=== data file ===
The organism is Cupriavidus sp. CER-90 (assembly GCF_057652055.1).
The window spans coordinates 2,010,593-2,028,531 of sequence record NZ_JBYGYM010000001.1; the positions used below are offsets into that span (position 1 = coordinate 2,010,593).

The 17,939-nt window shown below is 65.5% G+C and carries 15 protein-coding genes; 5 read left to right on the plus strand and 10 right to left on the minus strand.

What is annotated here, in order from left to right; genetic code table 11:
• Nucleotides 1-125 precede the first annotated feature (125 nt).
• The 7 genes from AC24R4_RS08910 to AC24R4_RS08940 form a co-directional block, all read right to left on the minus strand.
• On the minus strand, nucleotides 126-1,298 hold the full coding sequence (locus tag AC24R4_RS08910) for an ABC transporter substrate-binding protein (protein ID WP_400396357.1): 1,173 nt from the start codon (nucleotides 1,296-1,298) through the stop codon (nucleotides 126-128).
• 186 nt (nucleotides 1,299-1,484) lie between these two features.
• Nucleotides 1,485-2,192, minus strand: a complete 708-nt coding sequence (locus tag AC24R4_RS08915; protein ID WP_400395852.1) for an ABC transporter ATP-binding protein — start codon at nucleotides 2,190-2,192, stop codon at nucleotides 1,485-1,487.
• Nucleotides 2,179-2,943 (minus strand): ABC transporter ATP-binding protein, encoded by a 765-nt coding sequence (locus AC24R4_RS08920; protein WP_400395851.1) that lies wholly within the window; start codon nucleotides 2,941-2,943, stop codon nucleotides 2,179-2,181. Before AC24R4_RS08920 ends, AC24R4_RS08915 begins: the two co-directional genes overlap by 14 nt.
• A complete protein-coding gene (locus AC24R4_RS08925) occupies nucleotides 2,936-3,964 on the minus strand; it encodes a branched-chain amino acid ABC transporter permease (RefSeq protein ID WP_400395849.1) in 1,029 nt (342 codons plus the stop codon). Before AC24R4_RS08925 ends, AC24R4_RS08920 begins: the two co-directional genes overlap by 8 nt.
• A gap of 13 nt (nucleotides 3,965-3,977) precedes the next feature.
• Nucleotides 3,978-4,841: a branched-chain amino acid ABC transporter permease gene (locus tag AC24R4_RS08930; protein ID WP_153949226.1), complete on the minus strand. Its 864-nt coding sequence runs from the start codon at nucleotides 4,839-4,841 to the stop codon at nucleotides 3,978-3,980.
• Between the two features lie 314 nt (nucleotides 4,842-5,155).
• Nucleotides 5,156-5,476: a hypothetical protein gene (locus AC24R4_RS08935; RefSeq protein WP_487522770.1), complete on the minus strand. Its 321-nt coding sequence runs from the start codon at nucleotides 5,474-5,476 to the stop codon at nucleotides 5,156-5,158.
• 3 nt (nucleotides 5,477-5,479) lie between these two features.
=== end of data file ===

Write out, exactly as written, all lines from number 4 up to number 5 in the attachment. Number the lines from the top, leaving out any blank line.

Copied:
What is annotated here, in order from left to right; genetic code table 11:
• Nucleotides 1-125 precede the first annotated feature (125 nt).